JVC’s DT-V24G11Z 24-inch LCD monitor is part of its Vérité G Series, and it features a 3G/duallink HD/SD-SDI input for monitoring of 1080p/60 signals, plus component and composite inputs to accommodate legacy equipment and a DVI-D input for Blu-ray playback. Its native1920x1200 LCD panel offers a 178-degree viewing angle with minimal color change from different angles.
WHAT TO LOOK FOR
The qualities to look for in a quality flat-panel monitor or set of monitors start with size. Be sure to acquire a screen that is appropriate for an individual production/editing environment. That is where higher quality, and higher priced, flat panels can be worth the extra cost, because, unlike their low-end cousins, such monitors typically incorporate superior image processing technology.
Samsung’s S27A850D A reputable vendor can help with the details. Sufficed to say, the screen should be large enough to view onscreen minutiae clearly, but not so large that it overwhelms the ability to take everything in at one glance. Put plainly, monitors in the 20-inch size are best for desktops while monitors starting at 42 inches—and growing larger—are appropriate for wall mounts and other more distant viewing applications.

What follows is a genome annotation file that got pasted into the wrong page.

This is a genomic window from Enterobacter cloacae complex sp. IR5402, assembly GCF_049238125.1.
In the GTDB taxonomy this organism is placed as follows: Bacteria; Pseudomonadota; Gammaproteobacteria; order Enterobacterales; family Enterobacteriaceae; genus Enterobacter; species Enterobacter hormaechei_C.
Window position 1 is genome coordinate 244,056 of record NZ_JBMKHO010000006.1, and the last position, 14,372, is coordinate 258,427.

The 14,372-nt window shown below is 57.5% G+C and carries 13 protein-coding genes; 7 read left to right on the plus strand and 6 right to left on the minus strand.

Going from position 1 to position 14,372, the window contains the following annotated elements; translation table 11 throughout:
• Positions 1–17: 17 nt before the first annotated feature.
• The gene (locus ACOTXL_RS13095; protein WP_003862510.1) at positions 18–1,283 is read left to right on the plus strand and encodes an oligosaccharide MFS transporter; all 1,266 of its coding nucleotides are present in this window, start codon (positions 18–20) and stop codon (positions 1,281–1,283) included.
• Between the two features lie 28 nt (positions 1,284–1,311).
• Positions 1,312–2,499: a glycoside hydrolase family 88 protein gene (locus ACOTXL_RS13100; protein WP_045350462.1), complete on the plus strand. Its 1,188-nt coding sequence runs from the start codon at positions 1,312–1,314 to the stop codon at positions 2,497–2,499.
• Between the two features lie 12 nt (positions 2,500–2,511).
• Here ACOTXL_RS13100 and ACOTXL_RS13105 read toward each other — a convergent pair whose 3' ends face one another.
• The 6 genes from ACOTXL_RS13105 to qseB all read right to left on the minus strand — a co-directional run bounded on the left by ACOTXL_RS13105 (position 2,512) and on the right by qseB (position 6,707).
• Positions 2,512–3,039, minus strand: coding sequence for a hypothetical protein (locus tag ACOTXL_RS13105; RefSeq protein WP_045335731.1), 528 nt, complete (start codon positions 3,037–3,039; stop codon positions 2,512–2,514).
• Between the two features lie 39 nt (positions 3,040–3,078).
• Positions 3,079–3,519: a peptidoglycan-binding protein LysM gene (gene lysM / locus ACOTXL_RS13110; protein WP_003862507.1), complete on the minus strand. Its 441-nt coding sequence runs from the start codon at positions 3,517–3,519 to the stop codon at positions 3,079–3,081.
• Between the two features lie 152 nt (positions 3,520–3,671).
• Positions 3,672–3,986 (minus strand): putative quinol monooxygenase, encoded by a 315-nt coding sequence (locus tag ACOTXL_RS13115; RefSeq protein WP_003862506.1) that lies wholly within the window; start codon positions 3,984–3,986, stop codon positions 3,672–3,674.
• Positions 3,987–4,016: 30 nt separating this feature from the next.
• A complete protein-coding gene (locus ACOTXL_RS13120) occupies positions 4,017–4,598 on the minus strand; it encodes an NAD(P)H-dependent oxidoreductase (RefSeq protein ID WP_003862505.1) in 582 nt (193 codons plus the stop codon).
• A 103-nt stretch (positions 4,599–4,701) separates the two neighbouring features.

“Resolution and screen size are the key factors,” said Evazians. “For video production, higher contrast with better color accuracy also tends to be critical,” he said. Samsung offers—for HD video production—its S27A850D and S 27B970D flat-panel monitors. “Samsung’s 850 series and 970 series monitors are ideal for uses where high-resolution and color accuracy are important, such as video, photography, graphic design and more,” Evazians
said. The reason is “both the 850 series and 970 series feature Samsung’s innovative LED PLS technology, which results in more accurate color and better viewing angles, while consuming less energy than the competing technologies.”
Nonetheless, deep, full blacks also matter, said Gary Litwin, Boland Communications’ national sales director. Litwin recommends flat-panel televisions that offer “wide/full off axis viewing, accurate color (and) multiple inputs.”
Boland’s SE Boland offer its newest addition to the flat-panel monitor market, the SE family of monitors which offers features that include 3G SDI, HD HDMI/DVI(+HDCP), HD VGA, Composite and Component, plus 8 and 10 Bit panels. Some SE models also come with LED backlights, plus analytical tools such as Audio Bar Graph, Waveform, Vectroscope, Peaking and Adjustable Frame Markers.
Flat-panel monitors that can be used with a multiple range of HD formats—such as 1080p/i and 720p—have Cooperman’s recommendation. “Flat-screen production monitors should boast an HD resolution, HD/SD SDI and HDMI connectivity and 16:9 aspect ratio,” he said. “LCD flat screen monitors should handle fast-motion content well and reduce image blur to a low level,” he added.
The Panasonic BT-LH2170, a 21.5-inch LCD flat panel with native 1920x1080 HD resolution, netted awards at NAB thanks to its top-end specs. They include a 3D look-up table that produces accurate colors and smooth gradation, an ultra-rugged aluminum die-cast chassis, mercury-free LED backlight, high brightness, 1,000:1 contrast and powerful stereo 3D assist functionality for 3D review in the field.